Abstract Title

BHMT in Multiple Sclerosis Pathology: Remyelination of Axons

Abstract

In demyelinating diseases, such as multiple sclerosis (MS), the loss of myelin disrupts axonal conduction within the central nervous system (CNS), eventually leading to the irreversible deterioration of axons and progression of neurological disability. DNA methylation plays a critical role in regulating gene expression in various neurological pathways, including pathways that drive neurodegeneration in MS. S-adenosylmethionine (SAM), a metabolite in the methionine cycle, is involved in numerous methylation reactions within cells, including on histones and DNA. SAM is downregulated in MS, resulting in decreased gene expression, but can be restored by betaine homocysteine methyltransferase (BHMT) and the BHMT - betaine methylation pathway. Further, studies have shown that DNA methyltransferase 3a (Dnmt3a) is dependent on SAM and is necessary for remyelination. Therefore, the focus of this study was to elucidate the interaction between BHMT and Dnmt3a and provide insight into how BHMT can affect remyelination mechanistically. This study will assist in the investigation of the impact of epigenetic changes and MS pathology.

Modified Abstract

DNA methylation plays a critical role in regulating gene expression in various neurological pathways, including pathways that drive neurodegeneration in multiple sclerosis (MS). S-adenosylmethionine (SAM), a metabolite in the methionine cycle, is involved in numerous methylation reactions within cells, including on histones and DNA. SAM is downregulated in MS, resulting in decreased gene expression, but can be restored by betaine homocysteine methyltransferase (BHMT) and the BHMT - betaine methylation pathway. Further, studies have shown DNA methyltransferase 3a (Dnmt3a) is dependent on SAM and necessary for remyelination. The focus of this study was to elucidate the interaction between BHMT and Dnmt3a providing insight into how BHMT can affect remyelination mechanistically. This study will assist in the investigation of the impact of epigenetic changes and MS pathology.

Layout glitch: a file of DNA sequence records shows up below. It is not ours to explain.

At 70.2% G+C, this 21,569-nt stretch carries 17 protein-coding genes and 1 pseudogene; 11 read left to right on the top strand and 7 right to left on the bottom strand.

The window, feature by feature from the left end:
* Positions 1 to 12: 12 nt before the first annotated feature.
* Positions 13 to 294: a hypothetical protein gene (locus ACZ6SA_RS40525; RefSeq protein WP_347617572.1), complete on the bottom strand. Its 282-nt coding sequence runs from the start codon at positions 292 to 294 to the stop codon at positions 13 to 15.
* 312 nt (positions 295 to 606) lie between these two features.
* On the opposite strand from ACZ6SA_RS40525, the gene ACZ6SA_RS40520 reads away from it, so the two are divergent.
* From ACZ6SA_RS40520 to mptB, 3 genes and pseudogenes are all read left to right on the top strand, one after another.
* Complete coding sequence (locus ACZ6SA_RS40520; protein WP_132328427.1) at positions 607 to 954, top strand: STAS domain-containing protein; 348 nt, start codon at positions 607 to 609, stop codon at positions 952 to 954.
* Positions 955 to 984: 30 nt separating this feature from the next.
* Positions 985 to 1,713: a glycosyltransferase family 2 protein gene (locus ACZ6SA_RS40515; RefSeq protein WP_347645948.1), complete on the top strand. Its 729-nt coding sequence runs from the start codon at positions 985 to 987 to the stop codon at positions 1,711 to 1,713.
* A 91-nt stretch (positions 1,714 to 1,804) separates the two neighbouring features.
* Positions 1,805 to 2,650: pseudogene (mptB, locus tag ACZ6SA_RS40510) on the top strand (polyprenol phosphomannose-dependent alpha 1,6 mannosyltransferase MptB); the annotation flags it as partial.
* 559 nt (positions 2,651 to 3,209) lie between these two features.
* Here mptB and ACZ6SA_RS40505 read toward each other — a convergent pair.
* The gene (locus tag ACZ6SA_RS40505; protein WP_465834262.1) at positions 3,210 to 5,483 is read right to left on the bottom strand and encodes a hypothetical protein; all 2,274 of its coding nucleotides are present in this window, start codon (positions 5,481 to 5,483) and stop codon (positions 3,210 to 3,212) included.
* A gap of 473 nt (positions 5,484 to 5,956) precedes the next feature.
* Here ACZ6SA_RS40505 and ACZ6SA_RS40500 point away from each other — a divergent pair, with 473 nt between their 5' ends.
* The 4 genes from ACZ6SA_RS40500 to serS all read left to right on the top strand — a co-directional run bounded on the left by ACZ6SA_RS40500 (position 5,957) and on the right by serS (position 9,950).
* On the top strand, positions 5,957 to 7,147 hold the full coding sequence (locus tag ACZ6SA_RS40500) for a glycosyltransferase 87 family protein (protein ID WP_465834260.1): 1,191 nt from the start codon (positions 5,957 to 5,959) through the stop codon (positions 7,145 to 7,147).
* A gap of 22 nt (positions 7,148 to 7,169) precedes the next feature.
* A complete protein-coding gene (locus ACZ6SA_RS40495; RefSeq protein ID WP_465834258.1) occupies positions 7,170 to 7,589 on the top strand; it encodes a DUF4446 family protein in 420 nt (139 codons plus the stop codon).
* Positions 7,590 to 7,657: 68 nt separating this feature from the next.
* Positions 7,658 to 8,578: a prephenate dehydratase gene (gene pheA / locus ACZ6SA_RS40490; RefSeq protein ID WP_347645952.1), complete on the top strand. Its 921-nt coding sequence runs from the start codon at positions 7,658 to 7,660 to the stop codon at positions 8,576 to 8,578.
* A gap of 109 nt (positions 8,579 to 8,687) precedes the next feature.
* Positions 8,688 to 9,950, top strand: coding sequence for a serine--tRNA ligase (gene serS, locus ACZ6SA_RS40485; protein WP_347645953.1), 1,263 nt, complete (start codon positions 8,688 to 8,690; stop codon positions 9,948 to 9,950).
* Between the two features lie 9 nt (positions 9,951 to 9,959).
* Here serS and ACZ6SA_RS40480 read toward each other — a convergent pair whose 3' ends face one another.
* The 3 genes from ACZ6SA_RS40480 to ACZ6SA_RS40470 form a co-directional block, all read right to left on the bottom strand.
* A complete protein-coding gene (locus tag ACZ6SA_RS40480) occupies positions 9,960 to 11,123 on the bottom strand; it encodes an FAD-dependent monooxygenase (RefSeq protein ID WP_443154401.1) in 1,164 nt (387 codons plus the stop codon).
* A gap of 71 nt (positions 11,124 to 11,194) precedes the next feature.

Research Category

Biomedical Sciences

Author Information

Veronica BousquetFollow

Primary Author's Major

Biology

Mentor #1 Information

Dr. Jennifer

McDonough

Mentor #2 Information

Dr. Ernest

Freeman

Mentor #3 Information

Ms. Sarah

Sternabch

Presentation Format

Poster

Start Date

April 2019

Research Area

Genetic Phenomena | Genetics and Genomics | Molecular Genetics | Nervous System Diseases

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Apr 9th, 1:00 PM

BHMT in Multiple Sclerosis Pathology: Remyelination of Axons

In demyelinating diseases, such as multiple sclerosis (MS), the loss of myelin disrupts axonal conduction within the central nervous system (CNS), eventually leading to the irreversible deterioration of axons and progression of neurological disability. DNA methylation plays a critical role in regulating gene expression in various neurological pathways, including pathways that drive neurodegeneration in MS. S-adenosylmethionine (SAM), a metabolite in the methionine cycle, is involved in numerous methylation reactions within cells, including on histones and DNA. SAM is downregulated in MS, resulting in decreased gene expression, but can be restored by betaine homocysteine methyltransferase (BHMT) and the BHMT - betaine methylation pathway. Further, studies have shown that DNA methyltransferase 3a (Dnmt3a) is dependent on SAM and is necessary for remyelination. Therefore, the focus of this study was to elucidate the interaction between BHMT and Dnmt3a and provide insight into how BHMT can affect remyelination mechanistically. This study will assist in the investigation of the impact of epigenetic changes and MS pathology.